Ideas to Action:

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Views from the Center

CGD experts offer ideas and analysis to improve international development policy. Also check out our Global Health blog and US Development Policy blog.

 

Is the World Bank Excusing Mugabe’s Human Rights Abuses? Read for Yourself.

The World Bank is supposed to work with poor countries in distress. When it all goes well, the Bank supports reformers with advice and money. Sometimes, however, the Bank prolongs a country’s pain by throwing a lifeline to recalcitrant regimes. The difference between a helping hand and a counterproductive crutch requires the Bank to understand the trends inside a country and how its own actions might affect those dynamics. Often, it’s difficult to discern these subtleties.

Can Poll Results Sway Elite Opinion on Tanzania's Resource Boom?

Even the most ardent defenders of democracy sometimes worry that populist pressure may lead to short-sighted (or populist) economic policy choices. So after polling 2,000 ordinary Tanzanians in 2015 about their views on the use of expected natural gas revenue, we decided to follow up with an experiment polling Tanzanian “elites,” to see whether they are aligned with citizens, or could be swayed by citizens’ views.

For a Clean Energy Breakthrough to Save the Planet, It Cannot Forget the Developing World

Most people accept that we will only achieve sustainable energy patterns with a substantial investment in research and development, but where the research will take place and where energy will be consumed doesn’t necessarily match up. Within 25 years, non-OECD countries will account for two-thirds of global energy consumption. To that end, the climate and energy challenge is primarily about finding ways to bring clean energy to Rio and Lagos, not to San Francisco or Berlin. 

Five Women Who Could Lead the World Bank

Last week the World Bank announced the process for choosing the next president of the organization. Minutes after midnight on the first day nominations were to be accepted, the US formally nominated the incumbent Jim Kim. Other nominations are possible in what is, allegedly, an “open, merit-based, and transparent” process, but which will only be “open” for three weeks. Here are five women who could ably lead the World Bank.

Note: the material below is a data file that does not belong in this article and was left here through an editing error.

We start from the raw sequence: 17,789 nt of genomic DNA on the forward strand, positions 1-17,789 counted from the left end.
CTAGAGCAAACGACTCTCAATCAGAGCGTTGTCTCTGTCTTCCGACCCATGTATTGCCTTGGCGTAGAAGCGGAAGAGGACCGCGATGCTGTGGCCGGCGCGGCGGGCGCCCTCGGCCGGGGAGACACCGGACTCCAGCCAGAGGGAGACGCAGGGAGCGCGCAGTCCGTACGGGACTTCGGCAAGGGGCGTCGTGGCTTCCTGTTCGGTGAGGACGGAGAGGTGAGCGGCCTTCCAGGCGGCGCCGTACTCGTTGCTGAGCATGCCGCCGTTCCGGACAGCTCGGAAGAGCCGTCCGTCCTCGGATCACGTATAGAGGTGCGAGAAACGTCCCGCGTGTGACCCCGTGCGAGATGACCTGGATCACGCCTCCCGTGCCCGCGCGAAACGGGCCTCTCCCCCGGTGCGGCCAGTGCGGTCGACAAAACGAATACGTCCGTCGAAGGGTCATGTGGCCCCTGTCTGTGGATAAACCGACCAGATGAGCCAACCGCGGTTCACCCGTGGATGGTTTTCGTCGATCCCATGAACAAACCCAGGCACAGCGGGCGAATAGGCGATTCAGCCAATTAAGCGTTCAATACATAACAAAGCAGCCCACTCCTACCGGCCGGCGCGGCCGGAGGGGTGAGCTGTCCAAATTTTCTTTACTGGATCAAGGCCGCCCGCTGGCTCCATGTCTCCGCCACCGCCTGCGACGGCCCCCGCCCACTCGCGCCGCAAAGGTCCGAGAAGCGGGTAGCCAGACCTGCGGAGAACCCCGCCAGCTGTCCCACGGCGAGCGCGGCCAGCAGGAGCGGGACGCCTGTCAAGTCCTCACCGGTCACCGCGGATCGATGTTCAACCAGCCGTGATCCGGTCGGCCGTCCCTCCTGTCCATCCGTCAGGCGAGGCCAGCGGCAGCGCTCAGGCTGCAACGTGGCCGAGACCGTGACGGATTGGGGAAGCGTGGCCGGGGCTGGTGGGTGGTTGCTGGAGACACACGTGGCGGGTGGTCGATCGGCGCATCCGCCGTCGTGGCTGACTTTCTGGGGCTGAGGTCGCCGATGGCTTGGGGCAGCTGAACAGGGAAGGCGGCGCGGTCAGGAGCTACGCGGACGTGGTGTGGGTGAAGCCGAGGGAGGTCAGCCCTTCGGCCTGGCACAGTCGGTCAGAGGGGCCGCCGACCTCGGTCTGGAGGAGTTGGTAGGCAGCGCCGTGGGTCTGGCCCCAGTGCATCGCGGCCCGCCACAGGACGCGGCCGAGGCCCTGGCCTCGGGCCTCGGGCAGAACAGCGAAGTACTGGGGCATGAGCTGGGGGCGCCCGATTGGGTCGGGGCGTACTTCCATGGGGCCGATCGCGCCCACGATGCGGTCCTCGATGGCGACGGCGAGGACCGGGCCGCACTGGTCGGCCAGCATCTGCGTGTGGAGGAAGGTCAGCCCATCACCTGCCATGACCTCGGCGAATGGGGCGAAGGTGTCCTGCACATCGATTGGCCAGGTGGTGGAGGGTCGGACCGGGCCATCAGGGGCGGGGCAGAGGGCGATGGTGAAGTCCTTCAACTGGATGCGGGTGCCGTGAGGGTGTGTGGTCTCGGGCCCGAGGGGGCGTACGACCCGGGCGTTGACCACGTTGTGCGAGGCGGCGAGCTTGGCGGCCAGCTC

Aadhaar-Based Cash Transfers: Promising Reform, but More Data Needed

India’s shift towards direct benefit transfers (DBTs) is on the fast track. According to official statements, in the 2015-16 fiscal year the central government deposited nearly $5 billion of subsidy and welfare payments directly into the bank accounts of 300 million beneficiaries. It has also set an ambitious target to transfer all payments to the Aadhaar-based biometric DBT platform by the end of 2017. This will surely be the greatest subsidy reform in the world, but we need more data to accurately evaluate its impact.

Please Avoid Unintended Consequences When Designing New Anti-Money Laundering Policies

A recent flurry of legislative activity has seen the introduction of four bills that aim to crack down on the financing of terrorism. While it is very important to combat money laundering and the financing of terror, the actions can result in unintended negative consequences for poor countries as well. We like some things in these new bills, but they also leave a lot to be desired.

Improving Learning through Simple Teaching Innovations

Could absenteeism be caused by the poor learning taking place in classrooms? After all, with years of schooling without gains in basic foundational skills in reading and math, it is hardly surprising when children struggle to perform. But what would happen if children were taught by their actual learning levels rather than their grade?

Dude, Where’s My Cat Bond?

 “Cat” bonds are effectively a cheaper source of large-scale insurance coverage against clearly measured risks like earthquakes, storms, or even disease outbreaks. Generally, though, coverage hasn’t trickled down to the poorer and most at-risk countries—precisely those which are most vulnerable when aid fails to arrive or arrives piecemeal. Scaling up this market for lower-income countries would provide better shielding against many risks that undermine development overseas.

Identification & Development: What Have We Learnt and Where Are We Going? Comments Requested for Upcoming Book

Effective identification is increasingly seen as a crucial step towards the achievement of several other development goals. In fact, developing countries have been implementing new ID programs at a breakneck speed. To provide a relatively comprehensive picture of these rapidly changing trends, fast-evolving systems, and mushrooming applications is no easy feat, but we have tried to assemble a rough overview of those ID- and development-related topics that struck us as most relevant in the form of a Preliminary Discussion Paper.

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